JA RULE: That’s just when I kind of left my grandparents and went to live with my mom permanently. My mom lived differently, it was all good.

You’re a grown 12 year-old man now, I imagine you’ve lived enough years to be able to reflect on how that Jehovah’s Witness upbringing shaped who you are today?

JA RULE: You know, the religion gets a lot of flak. I look at it as any other religion, but with more limited restrictions. For me, it was like anything else. Kids didn’t want to go to church on Sunday. I didn’t want to go. But it gave me structure in a way. It taught me how to carry myself as a respectful man and human being in society. It also prepared me for being in front of crowds. You know, they make you go up and speak in front of an audience and in front of the congregation. If you’re doing that at eight or nine or ten years old, it really prepares you for this type of business.

Cash Money Click (1994-95)

You first entered this business as part of your trio Cash Money Click. What kind of mindset were you in back then?

JA RULE: My thought process at the time was being successful, getting out of the hood, making some money to feed my family.

Was it your intention to grow with the group or to eventually separate yourself from it?

JA RULE: No. I was devastated when everyone in the group went their separate ways. It was a bittersweet moment for me. I had never been a solo artist, and being a solo artist is very different from being in a group. I was used to doing one verse on a song. So then I had to do three verses on a song. It was definitely a culture shock for me in many ways. When we finally got our opportunity to meet with Lyor Cohen and Def Jam Records, Lyor was very honest and blunt about what he wanted, and he wanted to sign me only. Like, yeah, we finally made it, but he only wanted me. It was difficult, but adult decisions had to be made. We move on.

Coming Up Alongside Jay-Z And DMX (Late ’90s)

How did you transition from rapping alongside Jody Mack and O-1 in Cash Money Click to the likes of Jay-Z and DMX in Murder Inc.?

JA RULE: It’s funny, people don’t really realize that Jay and X were on my Cash Money Click album. They did songs with me in the group back then and I’d done songs with them for Mic Geronimo’s project Time To Build. But I got a record deal before Jay, so I always felt like I belonged. We were just all regular guys. We had the same goals in mind. We were three great emcees that wanted to be the best at what they did. I was the youngest of the bunch, they were a little more seasoned than me. But like I said, I was the one with the record deal at that time, you know?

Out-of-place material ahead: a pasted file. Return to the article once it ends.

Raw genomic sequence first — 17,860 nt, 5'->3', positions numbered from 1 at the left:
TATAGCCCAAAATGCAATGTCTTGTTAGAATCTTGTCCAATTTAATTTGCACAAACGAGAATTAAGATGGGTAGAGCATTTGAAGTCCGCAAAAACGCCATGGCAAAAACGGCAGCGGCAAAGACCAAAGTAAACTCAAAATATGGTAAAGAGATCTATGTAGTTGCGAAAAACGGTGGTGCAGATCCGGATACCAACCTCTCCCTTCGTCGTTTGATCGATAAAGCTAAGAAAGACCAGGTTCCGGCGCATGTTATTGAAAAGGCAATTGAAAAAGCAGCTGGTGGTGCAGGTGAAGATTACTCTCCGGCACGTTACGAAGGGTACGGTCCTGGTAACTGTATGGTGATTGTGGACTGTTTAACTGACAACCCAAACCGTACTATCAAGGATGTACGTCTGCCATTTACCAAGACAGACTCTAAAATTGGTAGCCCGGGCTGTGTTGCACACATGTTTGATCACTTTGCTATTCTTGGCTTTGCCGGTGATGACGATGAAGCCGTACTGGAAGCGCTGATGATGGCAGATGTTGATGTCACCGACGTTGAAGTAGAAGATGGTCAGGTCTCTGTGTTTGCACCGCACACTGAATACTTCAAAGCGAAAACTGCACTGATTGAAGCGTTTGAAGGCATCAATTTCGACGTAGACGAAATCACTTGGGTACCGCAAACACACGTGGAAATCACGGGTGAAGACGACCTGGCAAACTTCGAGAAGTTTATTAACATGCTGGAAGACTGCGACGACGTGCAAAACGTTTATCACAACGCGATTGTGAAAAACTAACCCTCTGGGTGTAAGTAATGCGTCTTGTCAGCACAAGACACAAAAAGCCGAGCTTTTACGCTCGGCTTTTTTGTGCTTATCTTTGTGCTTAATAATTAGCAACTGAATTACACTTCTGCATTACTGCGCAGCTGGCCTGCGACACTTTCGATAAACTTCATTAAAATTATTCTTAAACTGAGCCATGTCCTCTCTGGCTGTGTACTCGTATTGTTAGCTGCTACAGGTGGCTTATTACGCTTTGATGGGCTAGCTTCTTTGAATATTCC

And then you collabed again with Jay-Z on “Can I Get A….” Do you consider that your first big hit?

JA RULE: Yeah, that was my real introduction to the world as a solo artist. Everything opened up from there, and the rest was history. The doors just swung wide open, and I came with “Holla Holla” next.

How did you find coming into your own at that time, especially when you were being constantly compared to Jay-Z and DMX?

JA RULE: We all had our own thing. X was the ultimate street emcee, just grimy and raw. X was so loved in the hood and Jay had the hood love as well, but it came from a different perspective. Jay was very put together, very calculated, very glossy, very about the money. X was more for the people in the trenches. And me, I was from Hollis, Queens, I was somewhere in the middle of all that. We like to get fly on that side of Queens but we also got that grime to us. And then, you know, all of us loved women, but I catered to the ladies in a different way. So then all these lanes were created and no one was in anyone else’s lane.